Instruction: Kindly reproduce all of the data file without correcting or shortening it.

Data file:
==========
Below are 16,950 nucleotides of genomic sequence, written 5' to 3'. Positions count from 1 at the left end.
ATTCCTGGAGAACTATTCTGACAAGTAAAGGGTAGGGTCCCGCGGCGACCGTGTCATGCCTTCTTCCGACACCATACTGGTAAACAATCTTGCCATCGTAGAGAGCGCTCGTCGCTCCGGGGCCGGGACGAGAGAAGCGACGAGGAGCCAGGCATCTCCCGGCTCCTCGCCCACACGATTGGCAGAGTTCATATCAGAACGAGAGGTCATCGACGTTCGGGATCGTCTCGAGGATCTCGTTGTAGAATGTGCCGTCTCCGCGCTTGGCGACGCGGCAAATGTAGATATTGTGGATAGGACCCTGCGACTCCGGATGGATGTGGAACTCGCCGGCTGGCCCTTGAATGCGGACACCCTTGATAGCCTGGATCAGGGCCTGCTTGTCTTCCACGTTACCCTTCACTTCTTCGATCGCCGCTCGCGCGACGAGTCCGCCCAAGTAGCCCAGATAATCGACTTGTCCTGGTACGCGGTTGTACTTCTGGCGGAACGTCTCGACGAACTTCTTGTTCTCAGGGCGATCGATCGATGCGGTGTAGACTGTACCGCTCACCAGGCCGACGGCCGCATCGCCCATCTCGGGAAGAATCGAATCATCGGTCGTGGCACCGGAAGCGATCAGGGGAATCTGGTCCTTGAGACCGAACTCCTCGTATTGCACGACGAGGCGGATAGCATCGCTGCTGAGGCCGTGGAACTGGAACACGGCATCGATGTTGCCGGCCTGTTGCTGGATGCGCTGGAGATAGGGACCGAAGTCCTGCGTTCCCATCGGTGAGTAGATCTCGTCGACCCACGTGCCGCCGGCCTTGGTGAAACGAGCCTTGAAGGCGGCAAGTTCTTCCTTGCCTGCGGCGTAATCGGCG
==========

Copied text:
Below are 16,950 nucleotides of genomic sequence, written 5' to 3'. Positions count from 1 at the left end.
ATTCCTGGAGAACTATTCTGACAAGTAAAGGGTAGGGTCCCGCGGCGACCGTGTCATGCCTTCTTCCGACACCATACTGGTAAACAATCTTGCCATCGTAGAGAGCGCTCGTCGCTCCGGGGCCGGGACGAGAGAAGCGACGAGGAGCCAGGCATCTCCCGGCTCCTCGCCCACACGATTGGCAGAGTTCATATCAGAACGAGAGGTCATCGACGTTCGGGATCGTCTCGAGGATCTCGTTGTAGAATGTGCCGTCTCCGCGCTTGGCGACGCGGCAAATGTAGATATTGTGGATAGGACCCTGCGACTCCGGATGGATGTGGAACTCGCCGGCTGGCCCTTGAATGCGGACACCCTTGATAGCCTGGATCAGGGCCTGCTTGTCTTCCACGTTACCCTTCACTTCTTCGATCGCCGCTCGCGCGACGAGTCCGCCCAAGTAGCCCAGATAATCGACTTGTCCTGGTACGCGGTTGTACTTCTGGCGGAACGTCTCGACGAACTTCTTGTTCTCAGGGCGATCGATCGATGCGGTGTAGACTGTACCGCTCACCAGGCCGACGGCCGCATCGCCCATCTCGGGAAGAATCGAATCATCGGTCGTGGCACCGGAAGCGATCAGGGGAATCTGGTCCTTGAGACCGAACTCCTCGTATTGCACGACGAGGCGGATAGCATCGCTGCTGAGGCCGTGGAACTGGAACACGGCATCGATGTTGCCGGCCTGTTGCTGGATGCGCTGGAGATAGGGACCGAAGTCCTGCGTTCCCATCGGTGAGTAGATCTCGTCGACCCACGTGCCGCCGGCCTTGGTGAAACGAGCCTTGAAGGCGGCAAGTTCTTCCTTGCCTGCGGCGTAATCGGCG